What do you want to create the web page for - personal or professional (e.g. class site)? If it's a class site I'd say just use wikispaces or PBworks, and I would also recommend Wordpress blogs for class sites, you can really extend Wordpress into a full-blown site: for all of these sites no knowledge of coding is needed, just a little patience in the initial setup. Now for personal sites, I think the last one I just mentioned, Wordpress, is excellent, but you may also want to look at these two options, Zimplit and Edicy, two tools atht allow you to create your own website with absolutely no knowledge of code, and provides a step-by-step how-to for real beginners.

As regards the domain, if it's a classroom site you should speak to your IT folks to see if you can piggy-back on your school's .edu domain, but if you want to get your own domain juts visit EasyDNS or GoDaddy, and for $10 dollars you've got your own domain. And my recommendation would be to go with an .info domain.

Meg - Meg's Notebook
I use Google Sites and find it very easy to use. The pages are not cluttered and the students have no problems accessing my site.

Here is my site for reference: (I registered the domain name with GoDaddy to have an easier site name for students to remember).

I also use Google's Blogger for each individual class as a more fluid tool to use. Check them out at This blog is the start page for all of the class blogs. Just look to the menu on the right.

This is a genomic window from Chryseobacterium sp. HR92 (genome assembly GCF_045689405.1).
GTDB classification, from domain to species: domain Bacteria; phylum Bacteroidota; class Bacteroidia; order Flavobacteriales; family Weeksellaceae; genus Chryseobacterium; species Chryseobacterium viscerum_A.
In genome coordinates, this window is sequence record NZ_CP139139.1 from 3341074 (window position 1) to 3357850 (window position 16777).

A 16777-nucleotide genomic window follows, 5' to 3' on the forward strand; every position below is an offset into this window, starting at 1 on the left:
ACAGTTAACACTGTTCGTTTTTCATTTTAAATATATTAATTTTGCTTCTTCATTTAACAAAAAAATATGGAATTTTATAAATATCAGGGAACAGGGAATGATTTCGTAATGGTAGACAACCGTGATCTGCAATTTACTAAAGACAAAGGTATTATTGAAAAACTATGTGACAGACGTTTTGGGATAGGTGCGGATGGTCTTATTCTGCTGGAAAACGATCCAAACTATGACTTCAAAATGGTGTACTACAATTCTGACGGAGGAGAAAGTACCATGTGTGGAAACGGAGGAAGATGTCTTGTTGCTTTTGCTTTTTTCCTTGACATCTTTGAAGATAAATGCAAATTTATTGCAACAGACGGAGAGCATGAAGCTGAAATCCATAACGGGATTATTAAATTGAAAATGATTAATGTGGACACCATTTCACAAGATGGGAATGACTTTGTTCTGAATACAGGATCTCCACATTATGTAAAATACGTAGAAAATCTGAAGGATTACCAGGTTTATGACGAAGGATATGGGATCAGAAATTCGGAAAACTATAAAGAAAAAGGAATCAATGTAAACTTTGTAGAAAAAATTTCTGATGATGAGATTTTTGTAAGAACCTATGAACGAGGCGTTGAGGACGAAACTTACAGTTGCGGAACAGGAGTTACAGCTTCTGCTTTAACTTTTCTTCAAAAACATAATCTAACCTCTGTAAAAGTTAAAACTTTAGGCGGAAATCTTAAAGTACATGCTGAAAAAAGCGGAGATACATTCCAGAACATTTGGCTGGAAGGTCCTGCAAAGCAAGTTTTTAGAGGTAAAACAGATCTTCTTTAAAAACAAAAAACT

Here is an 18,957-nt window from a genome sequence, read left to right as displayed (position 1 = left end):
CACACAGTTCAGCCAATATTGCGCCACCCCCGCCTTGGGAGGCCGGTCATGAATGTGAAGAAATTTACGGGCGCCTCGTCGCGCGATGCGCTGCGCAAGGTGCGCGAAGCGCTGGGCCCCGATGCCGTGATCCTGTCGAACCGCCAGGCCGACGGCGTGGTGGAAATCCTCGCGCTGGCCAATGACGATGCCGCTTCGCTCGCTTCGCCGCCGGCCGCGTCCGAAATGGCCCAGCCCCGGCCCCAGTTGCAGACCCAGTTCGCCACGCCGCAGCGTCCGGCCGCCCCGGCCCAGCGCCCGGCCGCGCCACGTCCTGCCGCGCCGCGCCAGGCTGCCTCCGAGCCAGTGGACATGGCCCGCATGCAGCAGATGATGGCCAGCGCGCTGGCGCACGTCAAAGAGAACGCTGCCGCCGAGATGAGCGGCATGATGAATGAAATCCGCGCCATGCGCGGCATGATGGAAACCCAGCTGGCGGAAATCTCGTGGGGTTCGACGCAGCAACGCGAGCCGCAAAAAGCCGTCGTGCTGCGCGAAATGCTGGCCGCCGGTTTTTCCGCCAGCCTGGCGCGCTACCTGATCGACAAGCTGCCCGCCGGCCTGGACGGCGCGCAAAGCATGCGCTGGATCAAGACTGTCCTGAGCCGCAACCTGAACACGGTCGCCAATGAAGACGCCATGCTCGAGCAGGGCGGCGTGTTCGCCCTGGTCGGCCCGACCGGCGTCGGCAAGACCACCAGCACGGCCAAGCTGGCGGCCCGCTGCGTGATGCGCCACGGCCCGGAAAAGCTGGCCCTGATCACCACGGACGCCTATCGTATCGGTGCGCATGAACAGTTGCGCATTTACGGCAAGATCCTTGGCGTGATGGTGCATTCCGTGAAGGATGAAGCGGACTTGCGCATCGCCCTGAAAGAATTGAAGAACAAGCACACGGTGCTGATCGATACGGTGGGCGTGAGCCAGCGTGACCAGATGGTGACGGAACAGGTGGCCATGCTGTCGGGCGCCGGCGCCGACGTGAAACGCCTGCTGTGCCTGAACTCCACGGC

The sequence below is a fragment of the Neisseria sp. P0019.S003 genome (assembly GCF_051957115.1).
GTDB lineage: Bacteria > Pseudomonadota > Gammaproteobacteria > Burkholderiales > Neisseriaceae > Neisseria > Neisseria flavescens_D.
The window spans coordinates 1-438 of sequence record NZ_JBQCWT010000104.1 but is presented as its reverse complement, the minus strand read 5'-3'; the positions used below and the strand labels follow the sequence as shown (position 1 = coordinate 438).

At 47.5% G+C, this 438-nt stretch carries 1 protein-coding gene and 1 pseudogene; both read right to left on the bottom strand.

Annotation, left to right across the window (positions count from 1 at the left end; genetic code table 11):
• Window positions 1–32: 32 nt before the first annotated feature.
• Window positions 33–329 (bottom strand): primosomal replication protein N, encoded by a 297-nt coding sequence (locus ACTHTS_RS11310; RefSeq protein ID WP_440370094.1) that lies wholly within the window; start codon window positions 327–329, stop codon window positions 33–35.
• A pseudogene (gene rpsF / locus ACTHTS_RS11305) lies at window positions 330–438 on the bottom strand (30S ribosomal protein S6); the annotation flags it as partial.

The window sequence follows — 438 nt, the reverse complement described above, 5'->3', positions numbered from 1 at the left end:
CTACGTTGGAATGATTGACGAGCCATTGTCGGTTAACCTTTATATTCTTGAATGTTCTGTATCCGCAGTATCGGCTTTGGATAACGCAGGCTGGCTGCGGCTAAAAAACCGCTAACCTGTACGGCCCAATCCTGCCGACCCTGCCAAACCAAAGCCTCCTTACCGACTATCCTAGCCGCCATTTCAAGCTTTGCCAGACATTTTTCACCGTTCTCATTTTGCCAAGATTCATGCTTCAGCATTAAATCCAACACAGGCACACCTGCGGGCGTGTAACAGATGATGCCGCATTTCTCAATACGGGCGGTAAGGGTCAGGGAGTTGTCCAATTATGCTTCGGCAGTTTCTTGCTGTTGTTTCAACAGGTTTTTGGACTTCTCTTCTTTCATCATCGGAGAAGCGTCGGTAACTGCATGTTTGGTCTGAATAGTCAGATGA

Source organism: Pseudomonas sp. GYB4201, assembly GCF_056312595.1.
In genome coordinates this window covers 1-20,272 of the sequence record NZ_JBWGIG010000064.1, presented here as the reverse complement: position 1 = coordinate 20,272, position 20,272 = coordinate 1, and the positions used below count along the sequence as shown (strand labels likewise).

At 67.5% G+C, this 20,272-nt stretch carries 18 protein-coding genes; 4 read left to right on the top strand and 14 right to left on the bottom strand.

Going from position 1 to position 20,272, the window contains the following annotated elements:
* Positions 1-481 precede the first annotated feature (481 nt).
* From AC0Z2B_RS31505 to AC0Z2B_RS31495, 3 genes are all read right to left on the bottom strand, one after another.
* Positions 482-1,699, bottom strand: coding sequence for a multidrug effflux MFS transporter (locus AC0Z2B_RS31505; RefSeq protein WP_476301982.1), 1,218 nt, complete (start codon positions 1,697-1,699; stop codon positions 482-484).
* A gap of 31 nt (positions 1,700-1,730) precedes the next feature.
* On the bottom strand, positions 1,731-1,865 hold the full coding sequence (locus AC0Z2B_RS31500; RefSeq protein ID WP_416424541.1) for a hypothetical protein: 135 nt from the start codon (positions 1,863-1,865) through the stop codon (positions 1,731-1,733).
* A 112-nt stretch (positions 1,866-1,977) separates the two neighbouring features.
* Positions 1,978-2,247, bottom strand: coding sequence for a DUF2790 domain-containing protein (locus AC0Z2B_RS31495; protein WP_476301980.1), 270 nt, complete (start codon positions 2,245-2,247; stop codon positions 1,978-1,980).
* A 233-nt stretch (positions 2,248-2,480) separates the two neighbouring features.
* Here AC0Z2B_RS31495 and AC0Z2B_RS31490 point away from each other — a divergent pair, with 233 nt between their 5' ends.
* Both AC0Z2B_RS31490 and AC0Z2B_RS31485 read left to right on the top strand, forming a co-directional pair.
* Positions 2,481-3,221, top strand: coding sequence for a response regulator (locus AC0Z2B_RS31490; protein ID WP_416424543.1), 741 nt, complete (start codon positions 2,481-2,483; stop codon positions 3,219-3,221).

I use with my K-8 kids and they love it. It's free, it's pretty safe, and they love adding youtube links, games, etc while building sites about social studies, or IT, or Jewish studies (Jewish day school) It was called until about a year ago. Tons of fun things and easy to learn. I have 1st graders using it to show off their sports trophies and pets.
Hi Linnell. I don't want to add further confusion but I agree with Kim Trefz that blogger is a good place to start. But, this doesn't mean the other suggestions are less important. We usually make a choice and stick with it, trying to get used to it gradually. One important thing to take into consideration is the ability to add more widgets later because you will need some as your blog grows. Blogger offers you that. I wrote a few posts about how to "tweek" one's blog for a better look and layout: they include links to nice websites that offer help, free templates, widgets, etc..
As for the "coding" part, knowing some basic html and Css is not as difficult as it might sound: I added links to a few places that have great simple tutorials to follow. In fact, html and css will give you a lot of control over your page and will prove very useful in the long run. So, knowing them is really worth it. This is the link to the posts I mentioned on my blog.
If you need any help, please feel free to tell me. is great if you're looking for a simple and free way to build a website